One of the challenging parts of the MUC – Managing Unknown Contacts – stuff we talked about yesterday is that it can feel really rude. MUC strategies can include brushing by someone with angry-face on and ignoring anything they might have to say, or asking them to stay away from you, or even yelling at them to GET BACK! They might be effective in making you safe from a potential bad guy, but you might end up using them against someone who actually meant well. Or you might feel bad about it even if they really were thinking about hurting you. I can talk all day about how it’s more important for you to be safe than to feel good, but it’s still a hurdle to overcome for many of us…and I think it’s important to acknowledge that so we can deal with it, instead of telling you to just get over it.
After all, a lot a lot of women have been raised with the idea that we must be nice. That it’s impolite, perhaps even “unladylike” to be demanding or even assertive. And even as we grow out of that mindset, sometimes old habits die hard, especially when we’re in uncomfortable situations….like when someone creeps up too close when we’re out in public at the grocery store or when we’re in front of our friends at a party.
We want to be left alone. But some of us are more challenged than others in not wanting to be “that bitch.”
Unfortunately, nice gets used by people to get close enough to hurt you, or to make you do things you don’t really want to do. Sometimes those people want to manuever you into a position where they can do real harm to you (Ted Bundy, anyone?) and other times, people are just socially awkward and can’t catch you dropping “go away” vibes.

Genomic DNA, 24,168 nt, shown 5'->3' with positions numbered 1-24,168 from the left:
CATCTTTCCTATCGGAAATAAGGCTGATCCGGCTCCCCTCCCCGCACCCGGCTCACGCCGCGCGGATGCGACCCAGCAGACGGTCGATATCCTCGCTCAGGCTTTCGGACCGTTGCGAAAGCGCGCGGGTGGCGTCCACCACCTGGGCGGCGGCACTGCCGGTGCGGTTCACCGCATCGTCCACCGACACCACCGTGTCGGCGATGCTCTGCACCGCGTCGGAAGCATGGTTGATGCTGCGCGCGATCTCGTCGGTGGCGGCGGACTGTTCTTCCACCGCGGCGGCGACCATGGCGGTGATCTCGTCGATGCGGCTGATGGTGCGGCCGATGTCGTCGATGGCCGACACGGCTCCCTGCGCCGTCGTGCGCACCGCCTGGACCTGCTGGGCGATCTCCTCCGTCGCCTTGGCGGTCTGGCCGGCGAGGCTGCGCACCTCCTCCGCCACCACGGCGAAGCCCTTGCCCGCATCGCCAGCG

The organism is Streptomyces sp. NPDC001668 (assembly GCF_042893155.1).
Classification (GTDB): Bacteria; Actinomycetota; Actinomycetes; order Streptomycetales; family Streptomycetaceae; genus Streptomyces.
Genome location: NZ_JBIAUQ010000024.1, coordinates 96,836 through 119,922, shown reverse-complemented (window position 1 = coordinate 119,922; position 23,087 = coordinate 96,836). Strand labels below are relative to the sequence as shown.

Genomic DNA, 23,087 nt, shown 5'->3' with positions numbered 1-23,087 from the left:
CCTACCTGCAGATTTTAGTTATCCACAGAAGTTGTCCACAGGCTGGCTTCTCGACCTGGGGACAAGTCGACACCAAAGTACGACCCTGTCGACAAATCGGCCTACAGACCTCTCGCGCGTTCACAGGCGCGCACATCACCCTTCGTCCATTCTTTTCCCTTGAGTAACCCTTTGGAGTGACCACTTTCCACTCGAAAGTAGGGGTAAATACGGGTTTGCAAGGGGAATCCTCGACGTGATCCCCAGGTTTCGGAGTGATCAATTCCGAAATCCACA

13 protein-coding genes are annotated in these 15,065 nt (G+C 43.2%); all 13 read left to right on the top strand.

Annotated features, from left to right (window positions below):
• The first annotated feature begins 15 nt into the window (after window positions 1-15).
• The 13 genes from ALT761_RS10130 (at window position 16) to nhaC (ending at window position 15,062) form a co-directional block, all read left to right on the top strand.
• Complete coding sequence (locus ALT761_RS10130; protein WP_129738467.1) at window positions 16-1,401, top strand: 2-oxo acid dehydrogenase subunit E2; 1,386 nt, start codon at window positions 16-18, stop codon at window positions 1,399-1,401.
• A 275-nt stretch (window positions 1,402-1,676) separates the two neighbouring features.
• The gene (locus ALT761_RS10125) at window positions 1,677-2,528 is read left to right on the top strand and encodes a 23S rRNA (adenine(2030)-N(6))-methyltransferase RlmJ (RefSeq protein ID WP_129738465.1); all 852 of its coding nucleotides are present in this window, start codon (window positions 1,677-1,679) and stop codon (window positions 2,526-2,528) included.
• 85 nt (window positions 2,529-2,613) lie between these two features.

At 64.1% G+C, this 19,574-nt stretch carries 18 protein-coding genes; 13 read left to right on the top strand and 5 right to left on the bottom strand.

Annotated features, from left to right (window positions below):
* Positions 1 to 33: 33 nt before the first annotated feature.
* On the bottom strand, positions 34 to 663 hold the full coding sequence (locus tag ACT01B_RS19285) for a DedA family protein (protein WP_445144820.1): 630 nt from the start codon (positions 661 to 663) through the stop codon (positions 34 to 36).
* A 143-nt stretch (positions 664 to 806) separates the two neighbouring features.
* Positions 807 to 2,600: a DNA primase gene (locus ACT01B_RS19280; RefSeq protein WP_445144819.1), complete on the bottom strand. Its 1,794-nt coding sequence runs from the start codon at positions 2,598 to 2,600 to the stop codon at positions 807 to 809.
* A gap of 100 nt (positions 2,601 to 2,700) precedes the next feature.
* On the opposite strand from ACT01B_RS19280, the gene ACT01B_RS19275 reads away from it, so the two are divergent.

Fortunately, you are permitted to be rude. I give you permission. You owe strangers and acquaintances nothing, not even your politeness. Being nice to them helps the world go ’round more pleasantly, but if they’re making your life unpleasant in any way, you don’t owe them kindness. And if your friends are truly your friends, they’ll understand that you needed to be rude to get through to their thick heads.
So, be rude. Whatever that looks like to you. And more. (We’ll talk tomorrow about the specifics of How To Be Rude.)
Then consider this – maybe what you did to get away from That Person wasn’t actually rude at all. It was something you perceived as rude and others would see as just you being reasonable to a person who was getting all up in your face. Firmness and assertiveness isn’t rude, no matter how bad you might feel about using it.
And at the end of the day, you’re being kind and nice to you and the ones who truly care about you. And isn’t it more important to care about your own feelings and the feelings of those you love?